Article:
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Raven coal mine still subject to environmental review by feds
The proposed Raven Underground Coal Mine project is still subject to federal scrutiny, unlike nearly 500 other projects in B.C. in the wake of a revised Canadian Environmental Assessment Act.
According to the Canadian Environmental Assessment Agency, projects that were undergoing a comprehensive study when provisions of the act came into effect last month will continue to follow requirements of the former act. Under the former, the CEAA is responsible for conducting a comprehensive study of Compliance Coal Corporation's proposed underground mine in Baynes Sound.
The mine is expected to produce about 30 million tonnes of coal and rock over a 16-year period. The product would be trucked to a facility in Port Alberni. The total mine site surface footprint is expected to be about 200 hectares along with two hectares at the port facility.
A comprehensive study report needs to be provided to the federal government "no later than six months of government time after CEAA 2012 came into force," environmental assessment officer Rob Hajdù said by e-mail.
The proposed mine has been met with widespread opposition at public hearings and during a public comment period.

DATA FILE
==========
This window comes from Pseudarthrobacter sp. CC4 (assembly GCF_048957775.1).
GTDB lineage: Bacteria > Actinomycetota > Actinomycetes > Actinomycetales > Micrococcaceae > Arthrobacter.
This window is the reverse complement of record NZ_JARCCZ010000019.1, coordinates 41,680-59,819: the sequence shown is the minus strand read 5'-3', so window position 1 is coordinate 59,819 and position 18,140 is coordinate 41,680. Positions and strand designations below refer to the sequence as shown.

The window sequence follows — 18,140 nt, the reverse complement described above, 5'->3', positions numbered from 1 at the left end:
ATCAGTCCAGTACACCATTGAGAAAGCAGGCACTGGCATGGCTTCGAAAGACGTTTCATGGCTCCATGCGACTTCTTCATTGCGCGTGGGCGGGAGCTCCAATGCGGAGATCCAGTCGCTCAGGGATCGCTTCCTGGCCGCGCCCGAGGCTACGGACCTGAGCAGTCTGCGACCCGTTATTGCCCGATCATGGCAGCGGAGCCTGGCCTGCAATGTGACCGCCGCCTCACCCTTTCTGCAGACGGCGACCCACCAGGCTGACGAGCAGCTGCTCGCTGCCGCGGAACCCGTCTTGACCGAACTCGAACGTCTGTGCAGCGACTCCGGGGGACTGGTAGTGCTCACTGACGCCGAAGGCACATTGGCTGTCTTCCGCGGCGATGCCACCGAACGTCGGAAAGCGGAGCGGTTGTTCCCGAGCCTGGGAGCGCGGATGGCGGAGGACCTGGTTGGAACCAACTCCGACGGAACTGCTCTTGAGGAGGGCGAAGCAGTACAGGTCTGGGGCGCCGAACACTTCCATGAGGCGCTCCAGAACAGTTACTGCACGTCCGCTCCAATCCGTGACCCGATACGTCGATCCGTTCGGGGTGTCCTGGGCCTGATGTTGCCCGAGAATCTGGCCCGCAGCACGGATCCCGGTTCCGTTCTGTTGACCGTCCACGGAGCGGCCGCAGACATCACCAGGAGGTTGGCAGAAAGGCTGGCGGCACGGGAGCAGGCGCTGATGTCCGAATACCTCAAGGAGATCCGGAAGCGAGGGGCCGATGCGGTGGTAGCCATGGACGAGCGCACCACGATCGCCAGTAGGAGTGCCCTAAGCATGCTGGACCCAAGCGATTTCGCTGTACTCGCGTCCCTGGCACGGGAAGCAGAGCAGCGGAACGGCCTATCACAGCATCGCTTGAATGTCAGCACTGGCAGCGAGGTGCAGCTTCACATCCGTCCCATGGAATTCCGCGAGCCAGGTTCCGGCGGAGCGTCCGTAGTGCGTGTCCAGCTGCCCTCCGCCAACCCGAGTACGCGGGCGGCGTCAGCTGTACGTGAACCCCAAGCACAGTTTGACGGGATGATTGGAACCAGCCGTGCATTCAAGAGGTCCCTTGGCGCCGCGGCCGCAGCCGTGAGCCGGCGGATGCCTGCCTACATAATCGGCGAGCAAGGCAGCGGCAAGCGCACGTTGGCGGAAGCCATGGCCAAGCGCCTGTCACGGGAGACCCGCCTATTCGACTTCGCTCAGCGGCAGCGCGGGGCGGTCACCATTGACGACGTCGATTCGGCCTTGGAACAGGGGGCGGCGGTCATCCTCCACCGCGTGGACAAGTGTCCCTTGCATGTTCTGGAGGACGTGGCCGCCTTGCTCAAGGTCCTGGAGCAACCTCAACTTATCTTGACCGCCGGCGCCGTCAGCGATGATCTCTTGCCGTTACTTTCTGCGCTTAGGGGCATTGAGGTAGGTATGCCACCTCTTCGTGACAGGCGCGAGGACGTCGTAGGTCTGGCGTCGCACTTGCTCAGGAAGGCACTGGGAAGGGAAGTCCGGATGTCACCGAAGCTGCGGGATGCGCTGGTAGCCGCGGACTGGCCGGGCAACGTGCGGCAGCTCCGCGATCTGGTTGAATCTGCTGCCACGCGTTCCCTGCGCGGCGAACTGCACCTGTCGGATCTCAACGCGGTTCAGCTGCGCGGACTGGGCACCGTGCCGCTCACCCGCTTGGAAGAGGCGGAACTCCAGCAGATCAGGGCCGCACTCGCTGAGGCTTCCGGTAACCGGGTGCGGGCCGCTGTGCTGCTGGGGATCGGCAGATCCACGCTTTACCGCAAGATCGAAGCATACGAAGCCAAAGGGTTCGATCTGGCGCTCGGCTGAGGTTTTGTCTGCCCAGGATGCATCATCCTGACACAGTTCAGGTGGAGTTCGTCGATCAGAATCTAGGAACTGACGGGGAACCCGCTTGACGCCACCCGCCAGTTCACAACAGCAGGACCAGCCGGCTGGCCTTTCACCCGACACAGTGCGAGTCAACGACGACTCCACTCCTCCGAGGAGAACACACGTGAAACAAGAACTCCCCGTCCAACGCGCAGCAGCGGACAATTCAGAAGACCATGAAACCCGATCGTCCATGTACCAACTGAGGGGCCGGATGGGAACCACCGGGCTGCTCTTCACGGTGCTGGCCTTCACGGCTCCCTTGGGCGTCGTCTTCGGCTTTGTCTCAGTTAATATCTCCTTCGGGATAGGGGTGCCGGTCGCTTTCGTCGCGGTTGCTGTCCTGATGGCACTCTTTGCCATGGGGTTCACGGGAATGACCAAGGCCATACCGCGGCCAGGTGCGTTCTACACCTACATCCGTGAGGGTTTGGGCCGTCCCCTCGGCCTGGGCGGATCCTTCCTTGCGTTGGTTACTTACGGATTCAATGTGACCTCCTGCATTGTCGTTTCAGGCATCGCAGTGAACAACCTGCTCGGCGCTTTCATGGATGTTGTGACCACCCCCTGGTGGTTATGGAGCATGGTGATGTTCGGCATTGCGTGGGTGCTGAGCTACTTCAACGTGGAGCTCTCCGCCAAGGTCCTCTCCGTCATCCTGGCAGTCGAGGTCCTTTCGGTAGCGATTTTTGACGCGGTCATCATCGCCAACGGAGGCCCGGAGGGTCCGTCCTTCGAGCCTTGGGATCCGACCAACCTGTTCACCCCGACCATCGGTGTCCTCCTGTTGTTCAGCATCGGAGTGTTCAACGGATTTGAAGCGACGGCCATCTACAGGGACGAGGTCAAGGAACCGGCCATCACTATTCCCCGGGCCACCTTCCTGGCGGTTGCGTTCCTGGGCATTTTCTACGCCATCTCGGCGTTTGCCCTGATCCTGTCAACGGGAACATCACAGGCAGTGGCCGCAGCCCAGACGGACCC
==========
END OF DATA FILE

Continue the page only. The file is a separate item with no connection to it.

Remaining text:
CoalWatch Comox Valley president John Snyder considers the environmental assessment process to be "pretty flawed from what we've seen.
"All the comments we've submitted thus far on a lot of our key issues like hydrology and the marine studies, it looks like they haven't been (properly) addressed and won't be addressed. We can cross that bridge once we get to the next stage, which is the application stage."
In June, the Environmental Impact Statement (EIS) Guidelines/Application Information Requirements (AIR) document was issued to the proponent, which must meet specified requirements when submitting the EIS/Application. Once submitted, a third public comment period will take place.
A fourth public comment period on the agency’s Comprehensive Study Report — which will outline CEAA conclusions regarding potential environmental effects and proposed mitigation measures — will follow.